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Tribune swings to a loss

L.A. Times' owner loses $121.6 million in the third quarter as newspaper ad sales fall.

November 11, 2008|Times Wire Services

Tribune Co., owner of the Los Angeles Times, Chicago Tribune and other media properties as well as the Chicago Cubs and Wrigley Field, said Monday that it lost $121.6 million in the third quarter as newspaper advertising revenue fell.

The privately held company's net income a year earlier was $152.8 million. Revenue fell 10.5% to $1.04 billion from $1.16 billion, the company said.

"This is slightly worse than we were expecting but certainly within the parameters we would expect given the types of numbers posted by others" in the newspaper industry, Fitch Ratings credit analyst Mike Simonton said.

During the quarter, Tribune repaid $888 million of debt using proceeds from the sale of receivables, Newsday and a 10% stake in CareerBuilder. Third-quarter operating costs rose 6.2%, including $45 million in severance costs, a $25-million software write-off and $14 million in compensation costs related to an incentive plan and the company's stock ownership plan.

"We are operating in an exceptionally difficult financial and economic environment," Chief Executive Sam Zell said in a statement. "The newspaper industry continues to see extraordinary declines in ad revenues, and Tribune is no exception."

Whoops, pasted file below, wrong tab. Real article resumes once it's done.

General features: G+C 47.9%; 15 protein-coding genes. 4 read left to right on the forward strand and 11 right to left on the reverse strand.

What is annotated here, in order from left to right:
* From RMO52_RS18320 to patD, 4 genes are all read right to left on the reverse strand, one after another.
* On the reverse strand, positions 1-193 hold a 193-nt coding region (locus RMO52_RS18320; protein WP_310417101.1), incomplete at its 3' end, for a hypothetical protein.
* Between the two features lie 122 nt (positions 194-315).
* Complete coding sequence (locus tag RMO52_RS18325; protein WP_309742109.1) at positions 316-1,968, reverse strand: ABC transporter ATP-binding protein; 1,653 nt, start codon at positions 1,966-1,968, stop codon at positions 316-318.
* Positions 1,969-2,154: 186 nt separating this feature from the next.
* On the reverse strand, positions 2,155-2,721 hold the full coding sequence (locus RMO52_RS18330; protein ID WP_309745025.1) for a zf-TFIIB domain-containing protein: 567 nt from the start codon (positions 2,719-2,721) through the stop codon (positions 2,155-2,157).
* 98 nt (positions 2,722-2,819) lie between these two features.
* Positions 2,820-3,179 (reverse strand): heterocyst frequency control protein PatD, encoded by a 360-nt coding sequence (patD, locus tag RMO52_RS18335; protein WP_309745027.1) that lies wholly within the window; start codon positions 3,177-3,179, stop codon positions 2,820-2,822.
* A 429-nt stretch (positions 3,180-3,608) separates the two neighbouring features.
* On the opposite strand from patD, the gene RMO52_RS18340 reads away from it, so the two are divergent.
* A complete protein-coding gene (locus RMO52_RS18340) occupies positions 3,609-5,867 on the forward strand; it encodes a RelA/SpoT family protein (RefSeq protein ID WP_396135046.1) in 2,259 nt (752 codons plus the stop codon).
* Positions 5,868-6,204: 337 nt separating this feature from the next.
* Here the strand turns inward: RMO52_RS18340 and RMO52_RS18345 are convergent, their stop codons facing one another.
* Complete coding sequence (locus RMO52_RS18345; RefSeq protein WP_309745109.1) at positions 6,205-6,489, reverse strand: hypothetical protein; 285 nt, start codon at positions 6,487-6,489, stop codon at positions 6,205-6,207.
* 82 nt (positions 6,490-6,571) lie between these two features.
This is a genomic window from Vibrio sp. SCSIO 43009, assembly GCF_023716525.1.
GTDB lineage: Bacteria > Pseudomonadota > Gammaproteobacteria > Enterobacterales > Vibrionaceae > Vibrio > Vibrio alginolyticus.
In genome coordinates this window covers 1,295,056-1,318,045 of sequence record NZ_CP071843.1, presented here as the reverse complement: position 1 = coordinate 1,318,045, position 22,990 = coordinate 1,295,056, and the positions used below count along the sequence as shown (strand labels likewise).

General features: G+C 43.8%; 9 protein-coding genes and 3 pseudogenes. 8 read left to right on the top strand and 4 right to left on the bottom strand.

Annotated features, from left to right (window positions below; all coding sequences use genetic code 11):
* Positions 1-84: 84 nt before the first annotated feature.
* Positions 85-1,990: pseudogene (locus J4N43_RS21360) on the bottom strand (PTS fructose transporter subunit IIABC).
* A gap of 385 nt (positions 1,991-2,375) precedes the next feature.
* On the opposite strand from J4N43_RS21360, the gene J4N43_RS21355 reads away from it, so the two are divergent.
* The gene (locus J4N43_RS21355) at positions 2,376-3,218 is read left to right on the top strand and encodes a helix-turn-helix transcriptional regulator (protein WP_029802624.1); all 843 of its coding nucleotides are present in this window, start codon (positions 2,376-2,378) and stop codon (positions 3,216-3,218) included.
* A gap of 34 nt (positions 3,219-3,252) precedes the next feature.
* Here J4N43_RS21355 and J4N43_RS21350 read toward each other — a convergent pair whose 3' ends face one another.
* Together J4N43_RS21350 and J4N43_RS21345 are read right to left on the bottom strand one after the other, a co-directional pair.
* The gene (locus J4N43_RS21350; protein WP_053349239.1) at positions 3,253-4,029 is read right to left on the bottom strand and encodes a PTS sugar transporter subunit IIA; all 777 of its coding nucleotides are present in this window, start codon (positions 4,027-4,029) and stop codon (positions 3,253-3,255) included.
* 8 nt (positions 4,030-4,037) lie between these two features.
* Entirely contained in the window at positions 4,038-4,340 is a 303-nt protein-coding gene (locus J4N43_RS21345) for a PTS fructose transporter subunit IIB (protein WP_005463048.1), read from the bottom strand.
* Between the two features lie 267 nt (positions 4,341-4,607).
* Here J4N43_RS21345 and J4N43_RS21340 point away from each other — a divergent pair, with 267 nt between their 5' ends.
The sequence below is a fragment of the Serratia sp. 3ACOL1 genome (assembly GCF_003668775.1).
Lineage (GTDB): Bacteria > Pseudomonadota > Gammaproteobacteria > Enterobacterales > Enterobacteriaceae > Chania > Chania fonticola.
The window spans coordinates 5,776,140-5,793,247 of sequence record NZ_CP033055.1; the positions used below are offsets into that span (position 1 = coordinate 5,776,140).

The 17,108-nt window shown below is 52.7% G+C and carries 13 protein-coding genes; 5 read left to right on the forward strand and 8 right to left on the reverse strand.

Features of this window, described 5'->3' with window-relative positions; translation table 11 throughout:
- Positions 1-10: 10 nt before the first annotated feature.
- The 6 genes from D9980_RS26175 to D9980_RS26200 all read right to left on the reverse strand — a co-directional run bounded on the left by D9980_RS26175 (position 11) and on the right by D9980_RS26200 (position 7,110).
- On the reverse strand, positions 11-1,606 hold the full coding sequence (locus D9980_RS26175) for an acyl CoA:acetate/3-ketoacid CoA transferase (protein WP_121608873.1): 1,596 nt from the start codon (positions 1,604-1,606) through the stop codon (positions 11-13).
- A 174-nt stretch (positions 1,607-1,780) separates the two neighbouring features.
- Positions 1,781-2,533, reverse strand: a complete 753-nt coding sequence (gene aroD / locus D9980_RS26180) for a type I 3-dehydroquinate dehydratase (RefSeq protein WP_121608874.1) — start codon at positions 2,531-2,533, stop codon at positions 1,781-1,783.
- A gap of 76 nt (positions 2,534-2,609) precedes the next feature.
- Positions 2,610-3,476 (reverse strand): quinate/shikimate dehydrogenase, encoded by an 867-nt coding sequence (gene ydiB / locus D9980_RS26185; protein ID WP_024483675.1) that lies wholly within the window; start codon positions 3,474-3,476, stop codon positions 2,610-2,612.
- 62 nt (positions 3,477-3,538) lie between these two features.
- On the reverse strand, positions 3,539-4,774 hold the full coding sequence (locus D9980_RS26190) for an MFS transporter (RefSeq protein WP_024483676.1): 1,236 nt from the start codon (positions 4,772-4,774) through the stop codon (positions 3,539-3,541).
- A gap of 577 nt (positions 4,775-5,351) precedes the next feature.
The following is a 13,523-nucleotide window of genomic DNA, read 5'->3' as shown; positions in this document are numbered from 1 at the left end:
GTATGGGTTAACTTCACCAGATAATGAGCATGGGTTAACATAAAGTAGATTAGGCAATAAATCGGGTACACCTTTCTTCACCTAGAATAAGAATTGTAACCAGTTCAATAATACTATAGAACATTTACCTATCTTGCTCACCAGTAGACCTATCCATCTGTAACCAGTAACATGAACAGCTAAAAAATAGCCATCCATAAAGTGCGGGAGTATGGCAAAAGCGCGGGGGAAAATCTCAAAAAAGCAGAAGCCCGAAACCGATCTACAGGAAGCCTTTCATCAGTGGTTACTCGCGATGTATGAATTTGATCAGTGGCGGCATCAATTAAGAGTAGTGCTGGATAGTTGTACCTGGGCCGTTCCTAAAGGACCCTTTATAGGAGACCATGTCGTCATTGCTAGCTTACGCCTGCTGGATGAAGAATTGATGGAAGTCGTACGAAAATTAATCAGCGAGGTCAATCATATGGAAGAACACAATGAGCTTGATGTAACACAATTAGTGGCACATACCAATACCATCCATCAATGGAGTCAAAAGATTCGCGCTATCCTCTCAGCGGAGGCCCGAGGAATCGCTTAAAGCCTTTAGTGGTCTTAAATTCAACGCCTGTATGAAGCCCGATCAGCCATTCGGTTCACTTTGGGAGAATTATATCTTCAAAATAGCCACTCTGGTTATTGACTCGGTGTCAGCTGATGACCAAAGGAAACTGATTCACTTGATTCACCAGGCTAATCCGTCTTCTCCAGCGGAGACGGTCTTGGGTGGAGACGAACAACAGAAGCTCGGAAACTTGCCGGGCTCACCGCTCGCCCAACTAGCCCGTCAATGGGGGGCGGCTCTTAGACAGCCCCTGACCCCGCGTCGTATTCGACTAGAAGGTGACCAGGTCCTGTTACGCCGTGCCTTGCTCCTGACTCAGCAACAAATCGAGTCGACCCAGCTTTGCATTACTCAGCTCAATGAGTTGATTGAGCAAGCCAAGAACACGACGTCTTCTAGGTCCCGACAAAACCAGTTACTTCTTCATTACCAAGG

Publishing revenue fell 13% to $654 million as advertising revenue dropped 19% and total weekday paid circulation fell 7% to 2.2 million.

Revenue from the broadcasting division, which includes 23 television stations, fell 8.3% to $264.4 million from $288.3 million a year earlier.

The company was taken private last December in an $8.2-billion buyout led by Zell, a real estate mogul. It still must report its results to comply with bondholder agreements.

Tribune said its debt load increased to $11.8 billion at the end of the third quarter, up from $9.4 billion a year earlier.

The company needs to sell the Chicago Cubs baseball team by year-end to avoid violating loan covenants, Simonton said. It also plans to sell other sports properties to help pay down its debt.

The company also has been considering selling its Tribune Tower headquarters building in Chicago and the headquarters of the Los Angeles Times, formerly known as Times Mirror Square.

"The second half is proving to be very weak, and the credit crunch has made it very difficult to execute an asset sale in this environment," Simonton said.

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